The existence, structure and fortunes and misfortunes throughout history of the biggest city in Extremadura are based upon three geopolitical realities. These are: the Guadiana River, whose wide cannel separates the city in two; the Cerro de la Muela or Cabezo del Monturio, a hill upon which the Arabic castle sits; and Portugal, an inescapable reference for the existence of Badajoz and the determining of its most genuine signs of identity. The very Portugal with whom permeability and exchange, in all aspects, have been extremely active over centuries.
A stronghold of vital strategic value in the balance of the peninsular due to its bordering with Portugal, where the military assumed the leading role, in the past, Badajoz was also, for its number of foundations, a religious centre of considerable importance. It was also home to universal individuals such as the painter Luis de Morales, the musician Juan Vázquez, the writer Sánchez de Badajoz, the conquistador Pedro de Alvarado, the musician Cristóbal Oudrid, the governor Manuel Godoy and others.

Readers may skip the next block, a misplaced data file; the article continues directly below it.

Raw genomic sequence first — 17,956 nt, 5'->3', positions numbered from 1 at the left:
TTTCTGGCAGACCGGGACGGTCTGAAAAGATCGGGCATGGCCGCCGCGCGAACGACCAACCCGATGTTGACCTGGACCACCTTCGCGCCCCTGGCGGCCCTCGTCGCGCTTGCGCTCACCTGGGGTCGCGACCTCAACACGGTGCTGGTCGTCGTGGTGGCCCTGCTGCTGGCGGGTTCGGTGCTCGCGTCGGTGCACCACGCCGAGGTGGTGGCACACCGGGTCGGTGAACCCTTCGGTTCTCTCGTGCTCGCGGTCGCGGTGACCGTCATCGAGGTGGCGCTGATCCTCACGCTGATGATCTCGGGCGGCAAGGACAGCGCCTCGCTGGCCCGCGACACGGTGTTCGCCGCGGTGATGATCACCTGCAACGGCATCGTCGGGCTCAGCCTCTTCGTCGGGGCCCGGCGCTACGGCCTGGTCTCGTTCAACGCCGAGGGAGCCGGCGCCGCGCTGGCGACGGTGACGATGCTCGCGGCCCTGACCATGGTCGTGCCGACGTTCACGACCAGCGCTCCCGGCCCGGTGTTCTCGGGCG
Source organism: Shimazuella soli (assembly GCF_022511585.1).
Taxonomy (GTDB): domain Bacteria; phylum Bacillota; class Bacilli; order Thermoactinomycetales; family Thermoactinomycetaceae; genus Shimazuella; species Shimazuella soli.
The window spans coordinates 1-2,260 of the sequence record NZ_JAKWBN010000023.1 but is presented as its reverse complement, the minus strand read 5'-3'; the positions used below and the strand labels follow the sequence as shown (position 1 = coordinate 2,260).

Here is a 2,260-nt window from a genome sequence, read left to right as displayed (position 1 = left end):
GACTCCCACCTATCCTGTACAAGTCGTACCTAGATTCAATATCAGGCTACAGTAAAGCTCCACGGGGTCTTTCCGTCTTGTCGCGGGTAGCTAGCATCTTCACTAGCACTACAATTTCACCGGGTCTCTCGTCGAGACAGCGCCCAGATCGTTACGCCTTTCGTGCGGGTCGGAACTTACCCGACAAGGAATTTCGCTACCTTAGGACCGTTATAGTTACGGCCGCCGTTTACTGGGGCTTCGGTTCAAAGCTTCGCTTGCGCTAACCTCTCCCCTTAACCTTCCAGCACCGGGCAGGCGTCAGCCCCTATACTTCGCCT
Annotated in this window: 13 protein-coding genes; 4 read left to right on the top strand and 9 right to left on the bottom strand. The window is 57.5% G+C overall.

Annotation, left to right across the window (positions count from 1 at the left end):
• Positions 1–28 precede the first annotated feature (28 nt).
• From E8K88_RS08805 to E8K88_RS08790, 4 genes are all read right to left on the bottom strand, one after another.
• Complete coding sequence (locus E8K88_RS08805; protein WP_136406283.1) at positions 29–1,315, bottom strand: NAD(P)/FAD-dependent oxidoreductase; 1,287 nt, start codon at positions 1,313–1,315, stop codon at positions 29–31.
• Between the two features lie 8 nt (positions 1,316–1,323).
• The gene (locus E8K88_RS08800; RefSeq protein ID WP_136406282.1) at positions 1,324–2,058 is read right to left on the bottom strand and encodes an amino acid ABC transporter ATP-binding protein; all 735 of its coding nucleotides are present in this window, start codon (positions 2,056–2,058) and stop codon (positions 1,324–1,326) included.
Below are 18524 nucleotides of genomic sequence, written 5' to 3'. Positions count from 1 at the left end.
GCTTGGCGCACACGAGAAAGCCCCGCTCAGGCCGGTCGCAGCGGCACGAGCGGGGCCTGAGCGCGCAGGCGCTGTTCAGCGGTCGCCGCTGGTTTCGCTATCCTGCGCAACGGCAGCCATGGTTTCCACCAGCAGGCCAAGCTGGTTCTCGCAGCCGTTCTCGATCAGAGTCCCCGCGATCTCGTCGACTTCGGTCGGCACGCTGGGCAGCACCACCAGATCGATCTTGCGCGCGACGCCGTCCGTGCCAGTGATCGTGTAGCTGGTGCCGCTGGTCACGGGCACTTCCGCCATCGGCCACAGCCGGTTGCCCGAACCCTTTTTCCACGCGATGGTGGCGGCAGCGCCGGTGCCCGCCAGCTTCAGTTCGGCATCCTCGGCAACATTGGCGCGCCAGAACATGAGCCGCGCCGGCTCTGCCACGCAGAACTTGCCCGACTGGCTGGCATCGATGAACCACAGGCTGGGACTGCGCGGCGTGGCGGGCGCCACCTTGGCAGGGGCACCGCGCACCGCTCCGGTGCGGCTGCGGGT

Since its founding in the 19th century by the muladi Ibn Marwan, Badajoz possessed strong fortifications which were strengthened by successive work; endured waves of war from medieval times up until this very century; and played a major role as the headquarters for many diplomatic events.
Upon such a rich past Badajoz has cemented the extraordinary strength and expansion of recent times, using its own vitality as a driving force which currently makes this capital city stand out in the entire south-western region of the peninsular, in the fields of economy, culture and services, and an important focal point for all the territories included in the wide triangle from Madrid-Seville-Lisbon.
Badajoz is a mixture of Arabic and Christian. Military and religious. A hinge between Spain and Portugal. Historical and modern. Industrial and craftsman-like. Pure and Cosmopolitan. Hospitable and welcoming. Friendly and accepting. Always active and always open to visitors.
Text taken from books by the author: Alberto González Rodríguez
More information: Badajoz Town Hall